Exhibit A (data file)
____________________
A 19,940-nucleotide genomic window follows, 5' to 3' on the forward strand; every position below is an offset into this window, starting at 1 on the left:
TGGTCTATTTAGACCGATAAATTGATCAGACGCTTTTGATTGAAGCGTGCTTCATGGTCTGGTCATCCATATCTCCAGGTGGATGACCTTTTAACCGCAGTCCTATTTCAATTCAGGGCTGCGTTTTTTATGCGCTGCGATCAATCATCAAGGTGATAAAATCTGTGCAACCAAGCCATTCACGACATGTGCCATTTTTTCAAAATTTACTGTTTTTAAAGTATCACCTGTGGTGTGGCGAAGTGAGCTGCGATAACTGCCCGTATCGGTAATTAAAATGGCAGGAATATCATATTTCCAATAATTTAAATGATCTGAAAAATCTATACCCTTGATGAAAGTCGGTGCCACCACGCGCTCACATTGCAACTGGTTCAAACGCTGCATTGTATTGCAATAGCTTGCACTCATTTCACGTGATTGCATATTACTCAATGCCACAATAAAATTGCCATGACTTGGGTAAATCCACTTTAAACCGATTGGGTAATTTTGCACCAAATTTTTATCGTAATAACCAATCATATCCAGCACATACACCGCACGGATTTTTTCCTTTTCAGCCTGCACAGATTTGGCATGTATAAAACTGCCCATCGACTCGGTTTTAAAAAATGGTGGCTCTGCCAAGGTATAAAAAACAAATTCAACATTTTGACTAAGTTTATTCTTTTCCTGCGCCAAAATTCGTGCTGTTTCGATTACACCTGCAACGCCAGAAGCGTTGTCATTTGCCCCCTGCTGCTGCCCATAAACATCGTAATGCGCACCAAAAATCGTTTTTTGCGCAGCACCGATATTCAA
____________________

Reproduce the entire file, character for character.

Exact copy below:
A 19,940-nucleotide genomic window follows, 5' to 3' on the forward strand; every position below is an offset into this window, starting at 1 on the left:
TGGTCTATTTAGACCGATAAATTGATCAGACGCTTTTGATTGAAGCGTGCTTCATGGTCTGGTCATCCATATCTCCAGGTGGATGACCTTTTAACCGCAGTCCTATTTCAATTCAGGGCTGCGTTTTTTATGCGCTGCGATCAATCATCAAGGTGATAAAATCTGTGCAACCAAGCCATTCACGACATGTGCCATTTTTTCAAAATTTACTGTTTTTAAAGTATCACCTGTGGTGTGGCGAAGTGAGCTGCGATAACTGCCCGTATCGGTAATTAAAATGGCAGGAATATCATATTTCCAATAATTTAAATGATCTGAAAAATCTATACCCTTGATGAAAGTCGGTGCCACCACGCGCTCACATTGCAACTGGTTCAAACGCTGCATTGTATTGCAATAGCTTGCACTCATTTCACGTGATTGCATATTACTCAATGCCACAATAAAATTGCCATGACTTGGGTAAATCCACTTTAAACCGATTGGGTAATTTTGCACCAAATTTTTATCGTAATAACCAATCATATCCAGCACATACACCGCACGGATTTTTTCCTTTTCAGCCTGCACAGATTTGGCATGTATAAAACTGCCCATCGACTCGGTTTTAAAAAATGGTGGCTCTGCCAAGGTATAAAAAACAAATTCAACATTTTGACTAAGTTTATTCTTTTCCTGCGCCAAAATTCGTGCTGTTTCGATTACACCTGCAACGCCAGAAGCGTTGTCATTTGCCCCCTGCTGCTGCCCATAAACATCGTAATGCGCACCAAAAATCGTTTTTTGCGCAGCACCGATATTCAA